Doctors along with the parents of conjoined twins, Carter and Conner Mirabal, held a news conference Monday at Wolfson Children’s Hospital in Jacksonville, Fla.
According to Dr. Dan Robie, a pediatric surgeon at Nemours Children’s Clinic, the first challenge during surgery for Carter and Conner was the underdeveloped abdominal wall that left the intestines exposed. The twins also share bile ducts that are connected which will be addressed during the final separation surgery, he said.
The twins will be at least six months old when they’re fully separated, however, the medical team is worried Conner is starting to outgrow and pull nutrients away from Carter. This may force an earlier second surgery, Robie said.
The twins are not eating on their own yet but they are doing well post surgery at Wolfson Children’s NICU.
A statement from the hospital about the outcome of the surgery: “Today, Friday, January 2, 2015, at around 8 a.m., conjoined twins Conner and Carter Mirabal were transported from the Newborn Intensive Care Unit (NICU) to a Pediatric Surgical Suite (OR) at Wolfson Children’s Hospital.
Following placement of an arterial line and administration of anesthesia by pediatric anesthesiologists, surgery began at 10:30 a.m.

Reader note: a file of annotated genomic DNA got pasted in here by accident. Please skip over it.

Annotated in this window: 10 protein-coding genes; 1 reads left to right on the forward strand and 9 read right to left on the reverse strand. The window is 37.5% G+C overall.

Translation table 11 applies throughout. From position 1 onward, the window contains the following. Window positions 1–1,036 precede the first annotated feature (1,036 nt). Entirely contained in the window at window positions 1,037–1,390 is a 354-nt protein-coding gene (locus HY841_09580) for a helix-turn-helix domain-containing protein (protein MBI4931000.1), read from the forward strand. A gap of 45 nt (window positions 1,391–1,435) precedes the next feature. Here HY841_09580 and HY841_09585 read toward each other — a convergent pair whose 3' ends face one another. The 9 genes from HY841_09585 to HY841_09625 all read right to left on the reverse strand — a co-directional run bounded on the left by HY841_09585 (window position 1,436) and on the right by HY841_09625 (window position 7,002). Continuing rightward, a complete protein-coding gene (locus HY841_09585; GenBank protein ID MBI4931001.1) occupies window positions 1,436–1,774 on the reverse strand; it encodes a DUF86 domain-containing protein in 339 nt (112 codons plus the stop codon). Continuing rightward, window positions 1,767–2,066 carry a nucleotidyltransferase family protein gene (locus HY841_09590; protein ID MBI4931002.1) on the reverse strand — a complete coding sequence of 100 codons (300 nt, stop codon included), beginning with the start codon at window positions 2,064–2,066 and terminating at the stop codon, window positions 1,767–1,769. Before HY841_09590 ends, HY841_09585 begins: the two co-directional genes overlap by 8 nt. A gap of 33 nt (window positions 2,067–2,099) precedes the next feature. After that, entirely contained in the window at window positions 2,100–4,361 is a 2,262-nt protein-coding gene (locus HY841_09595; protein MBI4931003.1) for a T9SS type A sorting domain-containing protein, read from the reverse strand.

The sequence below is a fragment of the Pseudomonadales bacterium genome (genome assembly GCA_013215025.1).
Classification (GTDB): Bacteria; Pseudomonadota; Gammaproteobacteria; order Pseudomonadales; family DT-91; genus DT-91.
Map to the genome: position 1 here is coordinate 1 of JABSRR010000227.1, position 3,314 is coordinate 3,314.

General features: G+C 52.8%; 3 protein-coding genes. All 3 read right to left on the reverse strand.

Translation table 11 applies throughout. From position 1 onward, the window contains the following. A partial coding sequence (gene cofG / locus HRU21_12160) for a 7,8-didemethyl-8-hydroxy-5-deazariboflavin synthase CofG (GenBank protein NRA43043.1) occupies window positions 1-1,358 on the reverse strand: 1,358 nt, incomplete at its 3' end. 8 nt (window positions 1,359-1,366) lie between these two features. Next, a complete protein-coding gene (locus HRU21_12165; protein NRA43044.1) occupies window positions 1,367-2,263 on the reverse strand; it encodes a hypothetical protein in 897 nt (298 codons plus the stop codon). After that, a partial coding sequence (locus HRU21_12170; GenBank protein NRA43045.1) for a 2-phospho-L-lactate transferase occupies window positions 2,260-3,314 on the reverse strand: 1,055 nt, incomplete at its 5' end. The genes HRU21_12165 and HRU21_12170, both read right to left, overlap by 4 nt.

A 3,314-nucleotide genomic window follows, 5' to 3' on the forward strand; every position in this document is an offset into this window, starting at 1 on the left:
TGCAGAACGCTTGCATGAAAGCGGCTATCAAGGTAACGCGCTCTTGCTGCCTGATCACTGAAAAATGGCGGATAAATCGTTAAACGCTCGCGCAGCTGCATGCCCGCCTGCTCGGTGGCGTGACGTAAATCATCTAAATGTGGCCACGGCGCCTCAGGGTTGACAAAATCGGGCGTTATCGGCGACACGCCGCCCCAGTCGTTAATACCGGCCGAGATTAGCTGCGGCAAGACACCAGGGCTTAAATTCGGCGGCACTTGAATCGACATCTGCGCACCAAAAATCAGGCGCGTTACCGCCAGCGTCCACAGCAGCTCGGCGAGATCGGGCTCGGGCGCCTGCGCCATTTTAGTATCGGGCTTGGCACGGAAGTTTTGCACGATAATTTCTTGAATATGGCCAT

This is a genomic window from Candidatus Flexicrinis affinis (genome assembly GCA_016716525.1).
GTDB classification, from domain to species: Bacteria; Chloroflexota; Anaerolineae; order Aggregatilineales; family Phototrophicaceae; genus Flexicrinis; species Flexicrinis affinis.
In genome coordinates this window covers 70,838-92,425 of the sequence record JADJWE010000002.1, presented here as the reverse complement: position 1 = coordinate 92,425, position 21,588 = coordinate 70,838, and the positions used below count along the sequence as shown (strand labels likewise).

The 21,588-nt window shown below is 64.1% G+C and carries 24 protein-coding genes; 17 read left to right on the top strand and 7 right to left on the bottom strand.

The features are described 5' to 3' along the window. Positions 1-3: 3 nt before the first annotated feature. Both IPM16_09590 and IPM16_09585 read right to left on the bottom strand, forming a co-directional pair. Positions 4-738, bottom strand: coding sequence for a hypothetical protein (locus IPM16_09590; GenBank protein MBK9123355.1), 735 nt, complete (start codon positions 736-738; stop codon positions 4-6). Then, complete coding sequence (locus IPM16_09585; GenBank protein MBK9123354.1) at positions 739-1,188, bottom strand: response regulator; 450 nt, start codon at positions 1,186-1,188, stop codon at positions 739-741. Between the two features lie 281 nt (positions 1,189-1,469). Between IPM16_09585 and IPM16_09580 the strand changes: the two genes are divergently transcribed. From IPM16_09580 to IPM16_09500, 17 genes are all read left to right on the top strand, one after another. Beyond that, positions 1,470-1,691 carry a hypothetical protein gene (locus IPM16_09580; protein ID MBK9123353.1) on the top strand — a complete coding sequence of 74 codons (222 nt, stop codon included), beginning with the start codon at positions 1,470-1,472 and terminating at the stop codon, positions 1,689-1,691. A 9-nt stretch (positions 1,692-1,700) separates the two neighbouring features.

Surgery was complete at 2 p.m. and the babies are recovering in the NICU at Wolfson Children’s Hospital. They were stable throughout the surgery, thanks to the team of pediatric anesthesiologists, and the outcome was outstanding.
Here’s how the surgery broke down:
1.Dr. Poulos and Dr. Robie removed the mesh cover they placed on Dec. 13 (hours after their birth) at Wolfson Children’s Hospital to keep their shared small intestine within their bodies.
2.Dr. Poulos and Dr. Robie investigated Conner and Carter’s abdominal anatomy and found that the babies’ bile ducts were also fused (which had not been possible to view before this surgery today)
3.Dr. Poulos and Dr. Robie partially separated the shared small intestine and removed the large, swollen section of the intestine that was causing obstruction.
4.The surgeons were able to close the abdominal wall successfully.
5.The connected portion of the livers was left intact to be separated in the future. This will be the final phase of surgery.”